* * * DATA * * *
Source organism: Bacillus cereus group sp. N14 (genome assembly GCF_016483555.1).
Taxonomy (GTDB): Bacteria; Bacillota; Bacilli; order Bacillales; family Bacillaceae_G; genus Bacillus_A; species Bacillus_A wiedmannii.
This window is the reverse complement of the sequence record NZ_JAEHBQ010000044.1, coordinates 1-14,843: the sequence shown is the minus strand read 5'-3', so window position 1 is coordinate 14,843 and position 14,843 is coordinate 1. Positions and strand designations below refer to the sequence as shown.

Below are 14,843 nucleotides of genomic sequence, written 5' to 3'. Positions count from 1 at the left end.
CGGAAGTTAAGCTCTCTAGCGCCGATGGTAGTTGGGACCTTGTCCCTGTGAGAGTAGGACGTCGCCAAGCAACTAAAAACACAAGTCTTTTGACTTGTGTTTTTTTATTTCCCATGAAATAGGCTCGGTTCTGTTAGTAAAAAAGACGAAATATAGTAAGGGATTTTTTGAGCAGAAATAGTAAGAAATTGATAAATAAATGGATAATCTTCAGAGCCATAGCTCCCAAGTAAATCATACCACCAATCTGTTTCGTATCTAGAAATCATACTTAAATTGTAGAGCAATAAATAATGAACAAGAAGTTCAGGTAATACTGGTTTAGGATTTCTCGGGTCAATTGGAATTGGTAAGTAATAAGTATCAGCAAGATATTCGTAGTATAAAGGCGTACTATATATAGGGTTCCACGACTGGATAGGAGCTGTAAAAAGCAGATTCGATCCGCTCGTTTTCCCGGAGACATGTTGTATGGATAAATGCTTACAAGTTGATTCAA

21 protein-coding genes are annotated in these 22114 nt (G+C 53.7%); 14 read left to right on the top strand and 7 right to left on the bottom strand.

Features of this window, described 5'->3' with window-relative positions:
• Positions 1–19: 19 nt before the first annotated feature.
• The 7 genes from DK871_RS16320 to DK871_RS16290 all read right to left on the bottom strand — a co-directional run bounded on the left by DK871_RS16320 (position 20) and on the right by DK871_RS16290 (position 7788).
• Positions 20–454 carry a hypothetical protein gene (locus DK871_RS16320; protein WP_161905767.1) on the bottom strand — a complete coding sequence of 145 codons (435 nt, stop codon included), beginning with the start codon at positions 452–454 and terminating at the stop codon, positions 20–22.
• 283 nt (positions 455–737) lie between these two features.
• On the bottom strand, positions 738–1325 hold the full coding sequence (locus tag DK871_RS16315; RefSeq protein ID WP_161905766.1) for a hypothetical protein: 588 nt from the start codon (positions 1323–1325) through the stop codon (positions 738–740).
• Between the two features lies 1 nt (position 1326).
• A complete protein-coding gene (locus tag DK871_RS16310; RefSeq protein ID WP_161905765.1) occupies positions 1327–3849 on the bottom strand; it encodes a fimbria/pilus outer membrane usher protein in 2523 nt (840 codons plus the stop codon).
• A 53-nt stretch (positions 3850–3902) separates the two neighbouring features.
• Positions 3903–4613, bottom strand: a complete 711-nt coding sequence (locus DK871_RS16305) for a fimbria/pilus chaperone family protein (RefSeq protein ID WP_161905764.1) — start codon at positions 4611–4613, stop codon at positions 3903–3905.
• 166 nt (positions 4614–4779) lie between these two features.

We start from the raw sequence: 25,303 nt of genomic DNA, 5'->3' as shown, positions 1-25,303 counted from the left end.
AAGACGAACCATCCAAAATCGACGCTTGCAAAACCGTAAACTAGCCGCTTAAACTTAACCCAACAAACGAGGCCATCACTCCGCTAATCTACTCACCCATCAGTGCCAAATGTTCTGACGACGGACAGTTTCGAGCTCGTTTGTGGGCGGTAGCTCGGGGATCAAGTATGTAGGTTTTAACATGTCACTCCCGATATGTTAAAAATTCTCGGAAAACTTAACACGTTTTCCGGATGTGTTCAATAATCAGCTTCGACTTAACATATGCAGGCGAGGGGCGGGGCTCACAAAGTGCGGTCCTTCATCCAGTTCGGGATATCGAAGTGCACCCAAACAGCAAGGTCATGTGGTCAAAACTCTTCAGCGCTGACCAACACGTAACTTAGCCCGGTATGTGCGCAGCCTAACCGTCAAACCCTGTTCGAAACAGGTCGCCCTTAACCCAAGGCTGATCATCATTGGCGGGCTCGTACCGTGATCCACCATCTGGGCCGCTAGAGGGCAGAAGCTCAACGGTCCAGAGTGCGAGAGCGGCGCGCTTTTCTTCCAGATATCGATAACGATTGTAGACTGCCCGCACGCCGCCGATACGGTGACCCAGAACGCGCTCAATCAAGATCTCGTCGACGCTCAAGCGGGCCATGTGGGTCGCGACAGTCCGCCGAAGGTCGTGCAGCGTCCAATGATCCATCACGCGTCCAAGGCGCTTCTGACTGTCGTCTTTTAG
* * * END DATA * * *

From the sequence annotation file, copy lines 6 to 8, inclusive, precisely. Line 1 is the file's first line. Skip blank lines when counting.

21 protein-coding genes are annotated in these 22114 nt (G+C 53.7%); 14 read left to right on the top strand and 7 right to left on the bottom strand.

Features of this window, described 5'->3' with window-relative positions:
• Positions 1–19: 19 nt before the first annotated feature.